|The figure shows the relationships between movement and regulation of the insulin-producing cells in the fruit fly. |
Illustration Credit: Sander Liessem / University of Würzburg
If a fruit fly starts to run or fly, its insulin-producing cells are immediately inhibited. This could explain why exercise promotes health.
Insulin is an essential hormone for humans and many other living things. Its most well-known task is to regulate sugar metabolism. How it does this job is well researched. Much less is known about how the activity of the insulin-producing cells and consequently the release of insulin is controlled.
A team from the Biozentrum of the Julius Maximilians University (JMU) Würzburg is now providing news on this question in the journal Current biology in front. The group of Dr. used as the object of investigation. Jan Ache the fruit fly Drosophila melanogaster. Interestingly, this fly also releases insulin after a meal - but the hormone does not come from the pancreas like in humans, but from nerve cells in the brain.
Electrophysiological measurements for active flies
The JMU group found that physical activity of the fly has a strong effect on its insulin-producing cells. For the first time, the researchers have the activity of these cells electrophysiologically during running or flying Drosophila measured.
Result if Drosophila when it starts to run or fly, their insulin-producing cells are quickly inhibited. If the fly ends its movements, the activity of the cells immediately increases again and at times even shoots beyond the normal value.
"We believe that the low activity of the insulin-producing cells during the movement contributes to the provision of sugar to meet the increased energy requirements," says Dr. Sander Liessem, first author of the publication. “And we suspect that the increased activity after the movement has ended helps to replenish the fly's energy stores, for example in the muscles."
Blood sugar is irrelevant to the regulation
The JMU team was also able to demonstrate that the very rapid behavior-dependent inhibition of insulin-producing cells is actively controlled by nerve tracts. "It is largely independent of changes in the sugar concentration in the blood of the animals," explains co-author Dr. Martina hero.
It makes a lot of sense for the organism to anticipate an increasing energy requirement in this way in order to prevent extreme fluctuations in the blood sugar level.
Insulin has hardly changed in evolution
Allow the results to draw conclusions about humans? Probably yes.
"Although insulin is released into fruit flies via cells other than humans, the insulin molecule and its function have hardly changed in the course of evolution," says Jan Ache. And have been with you in the past 20 years Drosophila As a model organism, many basic questions have already been answered, which could also contribute to a better understanding of metabolic defects in humans and associated clinical pictures such as diabetes or obesity.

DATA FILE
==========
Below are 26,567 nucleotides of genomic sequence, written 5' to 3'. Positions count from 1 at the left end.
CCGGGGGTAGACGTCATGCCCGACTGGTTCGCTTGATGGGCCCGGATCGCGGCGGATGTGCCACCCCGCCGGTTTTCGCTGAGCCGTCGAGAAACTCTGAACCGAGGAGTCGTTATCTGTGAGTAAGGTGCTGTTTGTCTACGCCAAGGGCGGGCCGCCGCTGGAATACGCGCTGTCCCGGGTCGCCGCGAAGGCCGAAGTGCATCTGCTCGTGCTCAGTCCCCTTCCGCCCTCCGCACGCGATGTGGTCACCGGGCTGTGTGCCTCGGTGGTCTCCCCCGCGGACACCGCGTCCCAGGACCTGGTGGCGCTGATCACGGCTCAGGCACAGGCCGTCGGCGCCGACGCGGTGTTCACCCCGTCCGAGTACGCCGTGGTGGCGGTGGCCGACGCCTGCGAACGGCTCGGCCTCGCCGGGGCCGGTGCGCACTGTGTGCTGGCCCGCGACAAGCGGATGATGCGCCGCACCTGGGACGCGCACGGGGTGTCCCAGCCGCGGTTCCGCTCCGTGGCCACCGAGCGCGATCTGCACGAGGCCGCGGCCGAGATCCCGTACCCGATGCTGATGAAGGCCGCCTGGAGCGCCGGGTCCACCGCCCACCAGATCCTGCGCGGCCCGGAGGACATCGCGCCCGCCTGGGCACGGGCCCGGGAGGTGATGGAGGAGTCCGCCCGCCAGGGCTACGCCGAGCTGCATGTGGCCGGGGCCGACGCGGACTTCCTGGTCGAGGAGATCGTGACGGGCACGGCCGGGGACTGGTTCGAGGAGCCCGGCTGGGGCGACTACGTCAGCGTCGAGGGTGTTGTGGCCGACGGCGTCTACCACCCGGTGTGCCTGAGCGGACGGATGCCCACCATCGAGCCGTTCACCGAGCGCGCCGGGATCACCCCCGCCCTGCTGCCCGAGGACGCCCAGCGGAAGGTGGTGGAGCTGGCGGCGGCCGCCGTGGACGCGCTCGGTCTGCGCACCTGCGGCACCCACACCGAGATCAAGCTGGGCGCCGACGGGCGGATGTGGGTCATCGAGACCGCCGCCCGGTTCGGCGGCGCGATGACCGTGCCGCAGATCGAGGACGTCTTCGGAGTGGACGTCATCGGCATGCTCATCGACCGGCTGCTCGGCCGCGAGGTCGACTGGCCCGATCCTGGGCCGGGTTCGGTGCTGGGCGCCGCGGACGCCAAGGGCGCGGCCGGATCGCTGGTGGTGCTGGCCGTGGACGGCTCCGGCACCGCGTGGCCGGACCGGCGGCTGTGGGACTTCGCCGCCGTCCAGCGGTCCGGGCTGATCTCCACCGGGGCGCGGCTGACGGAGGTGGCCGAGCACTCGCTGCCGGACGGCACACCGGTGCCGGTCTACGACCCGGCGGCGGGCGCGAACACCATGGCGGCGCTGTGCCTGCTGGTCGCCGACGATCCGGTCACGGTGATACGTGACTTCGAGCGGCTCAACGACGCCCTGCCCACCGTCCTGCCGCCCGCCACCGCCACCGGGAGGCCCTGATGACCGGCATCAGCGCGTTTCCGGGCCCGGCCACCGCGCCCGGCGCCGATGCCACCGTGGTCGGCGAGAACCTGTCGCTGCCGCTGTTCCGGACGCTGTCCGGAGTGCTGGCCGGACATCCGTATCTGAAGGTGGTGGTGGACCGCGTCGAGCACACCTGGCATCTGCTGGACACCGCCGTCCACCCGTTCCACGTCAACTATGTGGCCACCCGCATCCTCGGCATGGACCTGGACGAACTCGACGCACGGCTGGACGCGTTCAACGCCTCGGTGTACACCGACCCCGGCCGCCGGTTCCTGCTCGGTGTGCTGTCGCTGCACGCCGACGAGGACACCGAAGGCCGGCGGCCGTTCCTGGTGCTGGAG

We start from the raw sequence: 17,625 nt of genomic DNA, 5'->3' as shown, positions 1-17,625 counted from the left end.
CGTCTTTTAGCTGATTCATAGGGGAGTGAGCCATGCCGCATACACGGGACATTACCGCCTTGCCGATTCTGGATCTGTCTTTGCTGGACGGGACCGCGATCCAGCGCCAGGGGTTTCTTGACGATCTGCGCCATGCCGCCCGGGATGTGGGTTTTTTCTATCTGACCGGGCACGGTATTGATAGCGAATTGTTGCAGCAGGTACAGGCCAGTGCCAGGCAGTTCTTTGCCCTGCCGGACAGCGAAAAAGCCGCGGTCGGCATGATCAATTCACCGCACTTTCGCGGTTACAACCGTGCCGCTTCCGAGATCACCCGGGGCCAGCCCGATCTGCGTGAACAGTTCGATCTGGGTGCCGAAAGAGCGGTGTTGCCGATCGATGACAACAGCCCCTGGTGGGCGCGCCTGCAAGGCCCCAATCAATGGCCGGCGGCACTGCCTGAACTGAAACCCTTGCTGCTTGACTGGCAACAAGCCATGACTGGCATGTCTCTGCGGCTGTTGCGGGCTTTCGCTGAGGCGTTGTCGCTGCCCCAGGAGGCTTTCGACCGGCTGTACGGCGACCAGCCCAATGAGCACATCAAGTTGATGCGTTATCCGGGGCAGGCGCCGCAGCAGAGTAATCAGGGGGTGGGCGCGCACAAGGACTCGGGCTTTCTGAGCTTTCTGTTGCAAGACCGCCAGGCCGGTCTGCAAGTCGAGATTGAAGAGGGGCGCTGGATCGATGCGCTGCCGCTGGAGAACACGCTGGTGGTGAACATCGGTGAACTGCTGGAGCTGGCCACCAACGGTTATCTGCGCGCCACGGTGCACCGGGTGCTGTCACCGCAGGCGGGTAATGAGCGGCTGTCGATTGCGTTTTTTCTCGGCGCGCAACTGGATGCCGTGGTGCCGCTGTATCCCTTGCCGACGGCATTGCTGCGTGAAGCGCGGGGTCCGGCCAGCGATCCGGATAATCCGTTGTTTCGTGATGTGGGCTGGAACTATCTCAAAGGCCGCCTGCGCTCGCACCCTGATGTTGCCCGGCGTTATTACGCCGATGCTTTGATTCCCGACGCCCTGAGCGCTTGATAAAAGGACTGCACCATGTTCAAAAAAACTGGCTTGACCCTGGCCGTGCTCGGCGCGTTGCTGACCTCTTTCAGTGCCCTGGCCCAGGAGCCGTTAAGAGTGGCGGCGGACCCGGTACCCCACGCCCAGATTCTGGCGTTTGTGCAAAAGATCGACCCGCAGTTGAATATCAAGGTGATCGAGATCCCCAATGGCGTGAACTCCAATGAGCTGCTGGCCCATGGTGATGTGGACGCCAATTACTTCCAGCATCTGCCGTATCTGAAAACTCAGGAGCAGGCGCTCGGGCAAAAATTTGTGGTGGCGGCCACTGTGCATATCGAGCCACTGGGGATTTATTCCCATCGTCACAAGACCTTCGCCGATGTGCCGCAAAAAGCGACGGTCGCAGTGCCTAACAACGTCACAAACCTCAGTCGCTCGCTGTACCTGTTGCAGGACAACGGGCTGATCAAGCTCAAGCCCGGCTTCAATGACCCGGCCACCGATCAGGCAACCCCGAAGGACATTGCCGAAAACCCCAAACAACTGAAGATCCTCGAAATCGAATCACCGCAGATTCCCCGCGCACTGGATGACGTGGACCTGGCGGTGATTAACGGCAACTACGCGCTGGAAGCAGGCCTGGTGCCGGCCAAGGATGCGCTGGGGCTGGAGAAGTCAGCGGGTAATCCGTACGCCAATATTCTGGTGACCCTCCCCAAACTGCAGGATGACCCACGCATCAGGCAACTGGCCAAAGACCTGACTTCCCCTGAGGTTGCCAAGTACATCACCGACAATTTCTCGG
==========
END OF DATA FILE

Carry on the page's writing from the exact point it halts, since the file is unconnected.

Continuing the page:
Less insulin means longevity
"An exciting point is that reduced insulin activity contributes to healthy aging and longevity," says Sander Liessem. This has already been demonstrated in flies, mice, humans and other species. The same applies to an active lifestyle. “Our work shows a possible connection here, how physical activity via neural signaling pathways could have a positive effect on insulin regulation."
Further steps in research
Next, Jan Ache's team wants to investigate which messenger substances and circuits of the nervous system in the fly are responsible for changing the activity of the insulin-producing cells. This should be challenging: Several messenger substances are usually involved in neuromodulation processes, and the individual substances can have opposite or complementary effects in combination.
The group now analyzes the diverse ways in which insulin-producing cells receive input from outside. She also examines other factors that could affect the activity of these cells, such as the age of the flies or their nutritional status.
"In parallel, we are researching neuronal control of running behavior," explains Jan Ache. The long-term goal of his group is to bring these two research questions together: how does the brain control running and other behaviors, and how is it ensured that the energy balance is regulated accordingly?
Published in journal: Current biology
Source/Credit: University of Würzburg | Von Robert Emmerich
Reference Number: bio010423_01